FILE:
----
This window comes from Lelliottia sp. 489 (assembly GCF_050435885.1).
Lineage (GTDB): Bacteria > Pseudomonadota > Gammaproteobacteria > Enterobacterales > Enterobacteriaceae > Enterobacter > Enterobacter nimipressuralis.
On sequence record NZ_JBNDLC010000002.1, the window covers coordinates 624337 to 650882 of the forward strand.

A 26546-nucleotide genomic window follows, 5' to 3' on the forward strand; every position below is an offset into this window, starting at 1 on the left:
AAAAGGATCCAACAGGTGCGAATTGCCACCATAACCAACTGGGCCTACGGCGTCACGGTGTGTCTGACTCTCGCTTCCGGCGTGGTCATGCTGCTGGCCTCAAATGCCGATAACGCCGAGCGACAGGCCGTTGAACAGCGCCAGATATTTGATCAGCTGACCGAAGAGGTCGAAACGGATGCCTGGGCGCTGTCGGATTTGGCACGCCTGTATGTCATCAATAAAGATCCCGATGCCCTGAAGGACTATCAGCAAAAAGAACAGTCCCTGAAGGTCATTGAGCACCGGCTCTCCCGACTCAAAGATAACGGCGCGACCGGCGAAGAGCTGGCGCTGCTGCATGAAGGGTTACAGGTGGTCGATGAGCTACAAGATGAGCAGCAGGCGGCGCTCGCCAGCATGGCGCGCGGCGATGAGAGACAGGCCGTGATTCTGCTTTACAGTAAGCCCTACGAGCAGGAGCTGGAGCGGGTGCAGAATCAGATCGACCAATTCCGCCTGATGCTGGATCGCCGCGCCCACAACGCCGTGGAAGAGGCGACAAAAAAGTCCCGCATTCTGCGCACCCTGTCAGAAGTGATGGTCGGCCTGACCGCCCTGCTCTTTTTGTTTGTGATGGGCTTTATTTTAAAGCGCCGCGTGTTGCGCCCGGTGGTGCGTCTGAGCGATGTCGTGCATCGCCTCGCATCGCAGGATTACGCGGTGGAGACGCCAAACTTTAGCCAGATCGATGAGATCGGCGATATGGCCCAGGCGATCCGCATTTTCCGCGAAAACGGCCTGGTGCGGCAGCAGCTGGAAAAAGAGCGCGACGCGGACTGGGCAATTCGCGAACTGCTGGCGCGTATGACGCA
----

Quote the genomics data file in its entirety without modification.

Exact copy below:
This window comes from Lelliottia sp. 489 (assembly GCF_050435885.1).
Lineage (GTDB): Bacteria > Pseudomonadota > Gammaproteobacteria > Enterobacterales > Enterobacteriaceae > Enterobacter > Enterobacter nimipressuralis.
On sequence record NZ_JBNDLC010000002.1, the window covers coordinates 624337 to 650882 of the forward strand.

A 26546-nucleotide genomic window follows, 5' to 3' on the forward strand; every position below is an offset into this window, starting at 1 on the left:
AAAAGGATCCAACAGGTGCGAATTGCCACCATAACCAACTGGGCCTACGGCGTCACGGTGTGTCTGACTCTCGCTTCCGGCGTGGTCATGCTGCTGGCCTCAAATGCCGATAACGCCGAGCGACAGGCCGTTGAACAGCGCCAGATATTTGATCAGCTGACCGAAGAGGTCGAAACGGATGCCTGGGCGCTGTCGGATTTGGCACGCCTGTATGTCATCAATAAAGATCCCGATGCCCTGAAGGACTATCAGCAAAAAGAACAGTCCCTGAAGGTCATTGAGCACCGGCTCTCCCGACTCAAAGATAACGGCGCGACCGGCGAAGAGCTGGCGCTGCTGCATGAAGGGTTACAGGTGGTCGATGAGCTACAAGATGAGCAGCAGGCGGCGCTCGCCAGCATGGCGCGCGGCGATGAGAGACAGGCCGTGATTCTGCTTTACAGTAAGCCCTACGAGCAGGAGCTGGAGCGGGTGCAGAATCAGATCGACCAATTCCGCCTGATGCTGGATCGCCGCGCCCACAACGCCGTGGAAGAGGCGACAAAAAAGTCCCGCATTCTGCGCACCCTGTCAGAAGTGATGGTCGGCCTGACCGCCCTGCTCTTTTTGTTTGTGATGGGCTTTATTTTAAAGCGCCGCGTGTTGCGCCCGGTGGTGCGTCTGAGCGATGTCGTGCATCGCCTCGCATCGCAGGATTACGCGGTGGAGACGCCAAACTTTAGCCAGATCGATGAGATCGGCGATATGGCCCAGGCGATCCGCATTTTCCGCGAAAACGGCCTGGTGCGGCAGCAGCTGGAAAAAGAGCGCGACGCGGACTGGGCAATTCGCGAACTGCTGGCGCGTATGACGCA